As we emerge from two years of pandemic, contemplating the idea of light at the end of the tunnel, it is perhaps worth taking stock of how our world has already changed – possibly in ways for the better.
Apart from adding the phrase ‘you’re on mute’ to our vocabulary, the pandemic has brought us new ways of doing things: the spectacle of businesses and indeed people ‘pivoting’. Old ways of creating value have given way to new ideas, new behaviours and ‘new normals’.
In all this transformation and disruption, what has changed in soft power? We have already encountered the spectacle of nations scrambling to provide the PPE that characterised the early period of the pandemic and then seen the emergence of ‘vaccine nationalism’, both in terms of nations protecting stocks of vaccine and jostling to ensure sufficient doses for their populations and in terms of national ‘ownership’ of successful vaccines. This apparent selfishness on the parts of governments has been balanced by open handed gestures. Donations of hospital beds, PPE and now millions of doses of vaccine have proven to be a powerful soft power tool in today’s world, when given freely.
It has not just been how nations have behaved in terms of their willingness to share resources, however, but how they have reacted to protect their own populations with policy.
New Zealand has certainly provided an example to all – assertive, effective national leadership in a time of crisis should not, and must not, be scared to call on people to accept limitations for the greater good. The idea, of course, that collective responsibility should limit personal freedoms is a dangerous one, taking us back to the spectre of hard-core communist or autocratic ideologies – and yet this is precisely what New Zealand, a country that punches way above its weight with its soft power, has done.
There is a lesson here that is, I believe, at the core of soft power in the post-COVID age. If a nation is admired, respected and trusted, people are more willing to accept its actions, to question them and seek answers and reason rather than instantly condemn them. Soft power in times like these buys us the benefit of the doubt. But it is not achieved through ‘messaging’, but through truly adhering to values that reflect and represent a nation and its people. Hard power, we know, is wielded at the cost of soft power.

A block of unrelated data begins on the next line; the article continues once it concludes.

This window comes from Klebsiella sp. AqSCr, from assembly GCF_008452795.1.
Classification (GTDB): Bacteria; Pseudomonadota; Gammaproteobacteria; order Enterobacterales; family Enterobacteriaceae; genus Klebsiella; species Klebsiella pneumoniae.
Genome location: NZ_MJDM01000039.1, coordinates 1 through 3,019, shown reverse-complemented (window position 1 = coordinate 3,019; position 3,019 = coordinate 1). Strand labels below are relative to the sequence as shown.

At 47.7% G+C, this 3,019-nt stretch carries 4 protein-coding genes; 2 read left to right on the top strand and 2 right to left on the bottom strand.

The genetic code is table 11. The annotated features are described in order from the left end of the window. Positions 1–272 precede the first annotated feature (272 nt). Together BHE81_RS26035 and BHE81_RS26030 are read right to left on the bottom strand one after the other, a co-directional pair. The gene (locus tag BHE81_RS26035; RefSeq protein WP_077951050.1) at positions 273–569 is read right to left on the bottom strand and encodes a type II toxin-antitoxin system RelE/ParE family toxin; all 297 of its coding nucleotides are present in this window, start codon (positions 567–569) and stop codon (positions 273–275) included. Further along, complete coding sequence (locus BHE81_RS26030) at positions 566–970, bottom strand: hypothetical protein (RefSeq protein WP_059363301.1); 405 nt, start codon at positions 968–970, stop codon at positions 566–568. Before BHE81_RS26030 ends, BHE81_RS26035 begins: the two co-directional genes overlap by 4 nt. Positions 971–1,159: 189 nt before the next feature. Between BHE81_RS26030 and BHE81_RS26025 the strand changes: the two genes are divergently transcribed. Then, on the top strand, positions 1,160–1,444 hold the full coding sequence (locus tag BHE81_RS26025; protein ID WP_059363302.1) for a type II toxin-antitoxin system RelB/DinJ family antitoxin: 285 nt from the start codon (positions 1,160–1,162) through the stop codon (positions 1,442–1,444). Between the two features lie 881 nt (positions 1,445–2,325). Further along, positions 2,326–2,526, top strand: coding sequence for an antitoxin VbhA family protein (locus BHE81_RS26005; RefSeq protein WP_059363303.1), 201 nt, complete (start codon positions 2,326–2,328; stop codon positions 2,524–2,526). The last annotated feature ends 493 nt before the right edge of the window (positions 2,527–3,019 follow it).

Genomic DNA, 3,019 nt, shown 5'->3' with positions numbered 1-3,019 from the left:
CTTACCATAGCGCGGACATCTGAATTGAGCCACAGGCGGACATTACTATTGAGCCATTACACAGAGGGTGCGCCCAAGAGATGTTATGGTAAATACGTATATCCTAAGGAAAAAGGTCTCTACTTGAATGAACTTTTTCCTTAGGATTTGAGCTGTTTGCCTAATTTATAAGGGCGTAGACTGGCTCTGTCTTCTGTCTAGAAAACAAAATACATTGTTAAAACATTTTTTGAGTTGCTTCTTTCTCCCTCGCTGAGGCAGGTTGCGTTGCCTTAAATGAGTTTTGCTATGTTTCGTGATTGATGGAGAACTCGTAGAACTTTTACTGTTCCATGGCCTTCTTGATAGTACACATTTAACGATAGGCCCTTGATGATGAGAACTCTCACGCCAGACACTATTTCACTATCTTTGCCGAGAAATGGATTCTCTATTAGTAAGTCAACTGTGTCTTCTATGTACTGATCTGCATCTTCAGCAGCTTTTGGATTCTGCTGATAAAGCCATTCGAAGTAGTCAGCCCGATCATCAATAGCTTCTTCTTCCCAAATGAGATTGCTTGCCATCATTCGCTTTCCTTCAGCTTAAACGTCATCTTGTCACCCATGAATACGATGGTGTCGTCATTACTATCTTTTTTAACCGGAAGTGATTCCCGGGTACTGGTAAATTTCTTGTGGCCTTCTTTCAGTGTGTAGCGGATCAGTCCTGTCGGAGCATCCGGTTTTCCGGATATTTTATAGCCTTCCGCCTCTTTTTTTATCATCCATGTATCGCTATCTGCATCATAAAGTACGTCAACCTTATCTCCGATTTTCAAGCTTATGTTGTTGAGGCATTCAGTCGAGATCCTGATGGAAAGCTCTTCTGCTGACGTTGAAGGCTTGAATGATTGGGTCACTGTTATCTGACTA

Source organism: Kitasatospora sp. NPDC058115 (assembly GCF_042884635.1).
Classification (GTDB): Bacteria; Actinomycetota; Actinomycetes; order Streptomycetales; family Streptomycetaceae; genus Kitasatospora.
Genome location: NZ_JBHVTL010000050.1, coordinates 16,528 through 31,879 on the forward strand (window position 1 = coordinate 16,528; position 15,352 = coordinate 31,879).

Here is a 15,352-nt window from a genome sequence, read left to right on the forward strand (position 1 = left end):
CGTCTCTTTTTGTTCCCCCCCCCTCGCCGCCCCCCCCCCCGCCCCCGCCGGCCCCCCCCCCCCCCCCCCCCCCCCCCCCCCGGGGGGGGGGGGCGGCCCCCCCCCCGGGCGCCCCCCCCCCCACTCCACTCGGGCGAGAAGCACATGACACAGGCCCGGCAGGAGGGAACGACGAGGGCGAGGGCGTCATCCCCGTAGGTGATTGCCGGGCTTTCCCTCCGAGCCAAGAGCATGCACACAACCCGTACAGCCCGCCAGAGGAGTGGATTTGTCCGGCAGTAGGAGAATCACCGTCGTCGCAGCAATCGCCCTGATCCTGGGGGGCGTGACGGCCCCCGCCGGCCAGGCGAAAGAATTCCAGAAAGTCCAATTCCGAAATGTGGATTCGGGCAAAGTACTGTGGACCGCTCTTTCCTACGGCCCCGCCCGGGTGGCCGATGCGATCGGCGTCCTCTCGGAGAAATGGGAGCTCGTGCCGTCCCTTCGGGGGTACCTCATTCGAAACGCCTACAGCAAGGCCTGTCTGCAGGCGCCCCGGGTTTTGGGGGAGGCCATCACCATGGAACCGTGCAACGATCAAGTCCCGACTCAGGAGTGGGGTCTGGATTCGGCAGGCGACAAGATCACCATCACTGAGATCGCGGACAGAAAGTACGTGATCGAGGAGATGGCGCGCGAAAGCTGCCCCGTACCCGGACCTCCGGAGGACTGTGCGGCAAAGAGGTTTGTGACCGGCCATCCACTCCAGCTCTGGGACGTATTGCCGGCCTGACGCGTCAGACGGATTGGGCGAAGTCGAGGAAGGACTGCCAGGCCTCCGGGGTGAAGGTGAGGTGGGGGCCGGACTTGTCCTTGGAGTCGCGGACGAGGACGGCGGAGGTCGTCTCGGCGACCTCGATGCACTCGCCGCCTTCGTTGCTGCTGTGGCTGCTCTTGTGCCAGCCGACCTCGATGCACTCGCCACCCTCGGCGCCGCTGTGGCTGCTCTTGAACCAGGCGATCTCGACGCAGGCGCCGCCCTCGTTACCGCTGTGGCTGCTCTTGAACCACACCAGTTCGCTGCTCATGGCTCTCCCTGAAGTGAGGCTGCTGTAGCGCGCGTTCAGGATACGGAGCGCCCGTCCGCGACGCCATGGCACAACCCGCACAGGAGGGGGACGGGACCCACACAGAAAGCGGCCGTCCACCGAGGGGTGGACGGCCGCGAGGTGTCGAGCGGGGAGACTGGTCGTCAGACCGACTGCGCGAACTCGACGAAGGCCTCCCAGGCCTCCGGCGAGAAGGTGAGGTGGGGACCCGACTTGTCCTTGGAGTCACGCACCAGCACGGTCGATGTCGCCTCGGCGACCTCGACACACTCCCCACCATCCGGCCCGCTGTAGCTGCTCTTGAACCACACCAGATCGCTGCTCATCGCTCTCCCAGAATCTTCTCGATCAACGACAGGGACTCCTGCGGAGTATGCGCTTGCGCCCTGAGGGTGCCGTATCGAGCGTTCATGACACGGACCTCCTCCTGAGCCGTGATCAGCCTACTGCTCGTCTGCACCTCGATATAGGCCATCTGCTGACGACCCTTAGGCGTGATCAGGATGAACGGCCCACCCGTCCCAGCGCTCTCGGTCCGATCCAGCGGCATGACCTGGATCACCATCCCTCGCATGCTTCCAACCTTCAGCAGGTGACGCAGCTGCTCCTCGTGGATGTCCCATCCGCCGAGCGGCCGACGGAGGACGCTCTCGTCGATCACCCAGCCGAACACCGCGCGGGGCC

Should the regard of others around the world influence our decisions when lives are at stake? If we value co-operation, collaboration and have internationalism high on our agendas, then clearly the answer is yes. If we have decided to focus inwards and take refuge in populism and hide behind exceptionalism, we can disregard ‘the other’ – and I do believe that the idea of ‘vaccine nationalism’ is rooted in this kind of thinking and, ultimately, damaging to a nation’s soft power.
By working internationally, by seeking dialogue and understanding (so important to soft power), we can confront the greatest of challenges. And it is my hope that the lessons we learn from the pandemic will be applied to humanity’s greatest challenge of all – far greater than COVID, far greater than even the most appalling conflict emerging into the consciousness of a world already reeling from the pandemic. It’s hard to keep focused on the long-term danger with our short-term concerns, but we mustn’t lose sight of the greatest challenge we all face – climate change.
I believe that turning our backs on selfishness and breaking down barriers, welcoming other philosophies, ideologies, faiths and approaches are all key to soft power. Ultimately, being open and welcoming, honest and generous are values that build trust – and in trust we have the bedrock of co-operation. I think, personally, that the focus on building nations’ soft power has never been so important in our world than it is now as we manage today’s trials together, with an eye to facing the great challenge of our shared tomorrow.